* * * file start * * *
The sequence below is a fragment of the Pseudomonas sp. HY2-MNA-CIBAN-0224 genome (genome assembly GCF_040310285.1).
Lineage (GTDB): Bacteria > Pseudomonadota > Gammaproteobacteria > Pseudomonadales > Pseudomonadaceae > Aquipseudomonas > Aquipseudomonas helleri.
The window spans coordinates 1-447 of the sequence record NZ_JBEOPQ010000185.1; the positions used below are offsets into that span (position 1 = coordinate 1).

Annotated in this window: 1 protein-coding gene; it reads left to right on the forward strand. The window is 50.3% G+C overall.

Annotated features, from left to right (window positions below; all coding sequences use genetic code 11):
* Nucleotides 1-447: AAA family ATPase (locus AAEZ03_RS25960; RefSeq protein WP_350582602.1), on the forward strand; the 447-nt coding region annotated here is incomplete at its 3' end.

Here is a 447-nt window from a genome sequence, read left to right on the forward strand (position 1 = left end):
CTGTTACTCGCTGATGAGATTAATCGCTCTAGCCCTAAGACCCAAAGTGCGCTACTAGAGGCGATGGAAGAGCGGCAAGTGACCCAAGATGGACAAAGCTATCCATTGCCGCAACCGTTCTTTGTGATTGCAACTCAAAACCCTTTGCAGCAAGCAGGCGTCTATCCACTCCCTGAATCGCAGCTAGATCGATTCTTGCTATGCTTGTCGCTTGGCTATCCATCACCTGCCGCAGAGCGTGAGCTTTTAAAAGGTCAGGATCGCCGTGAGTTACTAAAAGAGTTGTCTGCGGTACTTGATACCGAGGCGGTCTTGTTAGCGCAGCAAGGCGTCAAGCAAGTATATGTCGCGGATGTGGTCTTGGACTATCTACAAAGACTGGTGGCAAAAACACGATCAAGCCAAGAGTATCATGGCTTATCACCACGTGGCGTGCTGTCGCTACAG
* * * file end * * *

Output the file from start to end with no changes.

The sequence below is a fragment of the Pseudomonas sp. HY2-MNA-CIBAN-0224 genome (genome assembly GCF_040310285.1).
Lineage (GTDB): Bacteria > Pseudomonadota > Gammaproteobacteria > Pseudomonadales > Pseudomonadaceae > Aquipseudomonas > Aquipseudomonas helleri.
The window spans coordinates 1-447 of the sequence record NZ_JBEOPQ010000185.1; the positions used below are offsets into that span (position 1 = coordinate 1).

Annotated in this window: 1 protein-coding gene; it reads left to right on the forward strand. The window is 50.3% G+C overall.

Annotated features, from left to right (window positions below; all coding sequences use genetic code 11):
* Nucleotides 1-447: AAA family ATPase (locus AAEZ03_RS25960; RefSeq protein WP_350582602.1), on the forward strand; the 447-nt coding region annotated here is incomplete at its 3' end.

Here is a 447-nt window from a genome sequence, read left to right on the forward strand (position 1 = left end):
CTGTTACTCGCTGATGAGATTAATCGCTCTAGCCCTAAGACCCAAAGTGCGCTACTAGAGGCGATGGAAGAGCGGCAAGTGACCCAAGATGGACAAAGCTATCCATTGCCGCAACCGTTCTTTGTGATTGCAACTCAAAACCCTTTGCAGCAAGCAGGCGTCTATCCACTCCCTGAATCGCAGCTAGATCGATTCTTGCTATGCTTGTCGCTTGGCTATCCATCACCTGCCGCAGAGCGTGAGCTTTTAAAAGGTCAGGATCGCCGTGAGTTACTAAAAGAGTTGTCTGCGGTACTTGATACCGAGGCGGTCTTGTTAGCGCAGCAAGGCGTCAAGCAAGTATATGTCGCGGATGTGGTCTTGGACTATCTACAAAGACTGGTGGCAAAAACACGATCAAGCCAAGAGTATCATGGCTTATCACCACGTGGCGTGCTGTCGCTACAG